Appeal from the United States District Court for the Northern District of Illinois, Eastern Division. No. 84 CR 950 Nicholas J. Bua, Judge.
Before BAUER, WOOD, and FLAUM, Circuit Judges
The defendant, Yehuda Draiman, a principal stockholder, attempted to take advantage of the burglary of Electro Video Marketing ("EVM") which occurred in Chicago, Illinois in August, 1981. Thereafter, Draiman filed on behalf of EVM two burglary insurance with the insurers, Transamerica and Hartford Insurance Companies. The government alleged that the insurance claims were fraudulent, being far in excess of actual losses, and charged Draiman with ten counts of mail fraud, two counts of obstruction of justice, and one count of perjury. A jury found Draiman guilty of the mail fraud counts, and not guilty of perjury. The government moved to dismiss the two obstruction charges upon which the jury had not reached a verdict.*fn1 This appeal followed raising the issue of whether the evidence was sufficient to show whether Draiman caused the mailings and whether they were in furtherance of Draiman's scheme to defraud the insurers. In addition, a variety of evidentiary rulings are questioned. We affirm.
EVM, as the name suggests, was in the video business, and had on hand a stock of video tapes and equipment. It is not disputed that two burglars broke into EVM on August 15, 1981, and left with EVM property. The government alleges that the loss was of about 1,100 video tapes valued at about $25,000, plus two wastebaskets which likely were handy containers for the burglars' use. Draiman, however, had more grandiose ideas about the extent of his loss, and in October, 1981 filed insurance claims totalling $1,061,900.51, which included tapes, equipment, and $10,000 cash loss which Draiman said had been left in a desk drawer. A month later EVM's adjuster revised the claim downward to $896,103.89 and there were other downward adjustments during the course of the insurance investigation, but never to within range of the government's evidence of actual loss.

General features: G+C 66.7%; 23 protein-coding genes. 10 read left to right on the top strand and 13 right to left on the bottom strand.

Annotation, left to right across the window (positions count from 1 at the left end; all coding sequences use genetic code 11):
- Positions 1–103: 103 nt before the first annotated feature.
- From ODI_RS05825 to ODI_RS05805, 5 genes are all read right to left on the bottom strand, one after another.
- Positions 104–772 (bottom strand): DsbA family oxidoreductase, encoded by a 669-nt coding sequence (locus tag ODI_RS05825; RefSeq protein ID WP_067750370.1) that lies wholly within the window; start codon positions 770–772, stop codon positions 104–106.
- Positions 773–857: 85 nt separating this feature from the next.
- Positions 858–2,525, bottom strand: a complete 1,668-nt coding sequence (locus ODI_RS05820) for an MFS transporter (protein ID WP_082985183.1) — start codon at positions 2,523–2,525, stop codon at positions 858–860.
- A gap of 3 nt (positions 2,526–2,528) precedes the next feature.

Draiman elaborately falsified documents from a nonexistent company to show he had video stock which was stolen, but which in fact he never possessed. He prevailed on friends to prevaricate. Immediately after the burglary he estimated his loss in the same amount the government used for its purposes, but after that the claimed loss went up. He attempted to bribe the investigating officers. Employees discounted his claims of what was missing as they saw the merchandise undisturbed on the shelves and in storage areas after the robbery. If the burglars managed to haul out everything Draiman claimed they did, then the burglars were master burglars who made remarkable use of two wastebaskets.
On appeal Draiman points out that nine of the mailings upon which nine counts of mail fraud are based are letters from a lawyer in the firm representing the two insurance companies addressed to various persons involved with the claims other than Draiman. The remaining mailing which forms the basis of Count 8 is a letter from the attorney for EVM to the attorney for the insurance companies. Draiman argues that the mailings do not come within the scope of the mail fraud statute*fn2 as the government's proof failed to prove that (1) the defendant caused the mailings, and (2) that the mailings were for the purpose of executing the scheme. United States v. Maze, 414 U.S. 395, 38 L. Ed. 2d 603, 94 S. Ct. 645 (1974). The evidence will be considered in more detail as the issues are considered.
Sufficiency of the Evidence
Draiman does not find fault with the trial court's mail fraud instructions, only with the sufficiency of the evidence on the components of mail fraud. Our standard of review require that the evidence be viewed in the light most favorable to the government in determining whether " any rational trier-of-fact could have found the essential elements of the crime beyond a reasonable doubt." Jackson v. Virginia, 443 U.S. 307, 319, 61 L. Ed. 2d 560, 99 S. Ct. 2781 (1979); United States v. Roman, 728 F.2d 846, 857 (7th Cir.), cert. denied, 466 U.S. 977, 104 S. Ct. 2360, 80 L. Ed. 2d 832 (1984). In reviewing sufficiency of the evidence at this distance from the trial we must give deference to the jury's weighing of the evidence and its drawing of reasonable inferences. United States v. Pritchard, 745 F.2d 1112, 1122 (7th Cir. 1984); United States v. Niemiec, 611 F.2d 1207, 1211 (7th Cir. 1980).